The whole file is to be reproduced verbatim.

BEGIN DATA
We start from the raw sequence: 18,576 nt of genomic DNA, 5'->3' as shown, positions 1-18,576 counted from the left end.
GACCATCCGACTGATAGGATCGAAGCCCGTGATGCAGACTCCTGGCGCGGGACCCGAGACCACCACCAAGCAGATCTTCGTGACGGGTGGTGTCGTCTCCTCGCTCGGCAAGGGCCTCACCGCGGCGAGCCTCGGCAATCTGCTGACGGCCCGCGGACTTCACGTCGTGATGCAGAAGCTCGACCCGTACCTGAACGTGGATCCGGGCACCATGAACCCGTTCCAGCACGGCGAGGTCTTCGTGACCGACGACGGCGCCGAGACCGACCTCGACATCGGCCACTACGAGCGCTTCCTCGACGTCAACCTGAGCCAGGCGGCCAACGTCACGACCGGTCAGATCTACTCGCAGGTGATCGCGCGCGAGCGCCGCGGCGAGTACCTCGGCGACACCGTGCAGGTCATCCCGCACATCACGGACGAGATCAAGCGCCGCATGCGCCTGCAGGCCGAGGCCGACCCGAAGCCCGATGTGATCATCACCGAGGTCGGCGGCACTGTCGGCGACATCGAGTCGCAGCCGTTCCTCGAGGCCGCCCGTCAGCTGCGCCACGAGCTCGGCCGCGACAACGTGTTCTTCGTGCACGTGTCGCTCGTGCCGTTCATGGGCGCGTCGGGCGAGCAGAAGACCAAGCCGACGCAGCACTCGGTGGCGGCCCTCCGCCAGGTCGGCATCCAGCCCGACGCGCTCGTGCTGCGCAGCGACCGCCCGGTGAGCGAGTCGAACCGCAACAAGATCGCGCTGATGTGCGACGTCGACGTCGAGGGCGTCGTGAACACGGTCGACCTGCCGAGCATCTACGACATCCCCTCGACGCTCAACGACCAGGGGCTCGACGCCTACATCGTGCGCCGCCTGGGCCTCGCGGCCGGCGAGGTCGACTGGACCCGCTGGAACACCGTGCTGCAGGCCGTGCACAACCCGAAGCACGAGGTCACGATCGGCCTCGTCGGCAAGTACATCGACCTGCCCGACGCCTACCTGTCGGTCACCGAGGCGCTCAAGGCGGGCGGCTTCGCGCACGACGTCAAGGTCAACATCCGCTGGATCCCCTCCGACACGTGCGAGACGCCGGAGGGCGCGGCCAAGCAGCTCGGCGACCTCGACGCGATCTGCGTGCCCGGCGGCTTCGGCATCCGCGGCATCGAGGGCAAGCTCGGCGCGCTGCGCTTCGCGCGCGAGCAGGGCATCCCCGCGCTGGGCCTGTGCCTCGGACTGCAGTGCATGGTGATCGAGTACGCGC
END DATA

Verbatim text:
We start from the raw sequence: 18,576 nt of genomic DNA, 5'->3' as shown, positions 1-18,576 counted from the left end.
GACCATCCGACTGATAGGATCGAAGCCCGTGATGCAGACTCCTGGCGCGGGACCCGAGACCACCACCAAGCAGATCTTCGTGACGGGTGGTGTCGTCTCCTCGCTCGGCAAGGGCCTCACCGCGGCGAGCCTCGGCAATCTGCTGACGGCCCGCGGACTTCACGTCGTGATGCAGAAGCTCGACCCGTACCTGAACGTGGATCCGGGCACCATGAACCCGTTCCAGCACGGCGAGGTCTTCGTGACCGACGACGGCGCCGAGACCGACCTCGACATCGGCCACTACGAGCGCTTCCTCGACGTCAACCTGAGCCAGGCGGCCAACGTCACGACCGGTCAGATCTACTCGCAGGTGATCGCGCGCGAGCGCCGCGGCGAGTACCTCGGCGACACCGTGCAGGTCATCCCGCACATCACGGACGAGATCAAGCGCCGCATGCGCCTGCAGGCCGAGGCCGACCCGAAGCCCGATGTGATCATCACCGAGGTCGGCGGCACTGTCGGCGACATCGAGTCGCAGCCGTTCCTCGAGGCCGCCCGTCAGCTGCGCCACGAGCTCGGCCGCGACAACGTGTTCTTCGTGCACGTGTCGCTCGTGCCGTTCATGGGCGCGTCGGGCGAGCAGAAGACCAAGCCGACGCAGCACTCGGTGGCGGCCCTCCGCCAGGTCGGCATCCAGCCCGACGCGCTCGTGCTGCGCAGCGACCGCCCGGTGAGCGAGTCGAACCGCAACAAGATCGCGCTGATGTGCGACGTCGACGTCGAGGGCGTCGTGAACACGGTCGACCTGCCGAGCATCTACGACATCCCCTCGACGCTCAACGACCAGGGGCTCGACGCCTACATCGTGCGCCGCCTGGGCCTCGCGGCCGGCGAGGTCGACTGGACCCGCTGGAACACCGTGCTGCAGGCCGTGCACAACCCGAAGCACGAGGTCACGATCGGCCTCGTCGGCAAGTACATCGACCTGCCCGACGCCTACCTGTCGGTCACCGAGGCGCTCAAGGCGGGCGGCTTCGCGCACGACGTCAAGGTCAACATCCGCTGGATCCCCTCCGACACGTGCGAGACGCCGGAGGGCGCGGCCAAGCAGCTCGGCGACCTCGACGCGATCTGCGTGCCCGGCGGCTTCGGCATCCGCGGCATCGAGGGCAAGCTCGGCGCGCTGCGCTTCGCGCGCGAGCAGGGCATCCCCGCGCTGGGCCTGTGCCTCGGACTGCAGTGCATGGTGATCGAGTACGCGC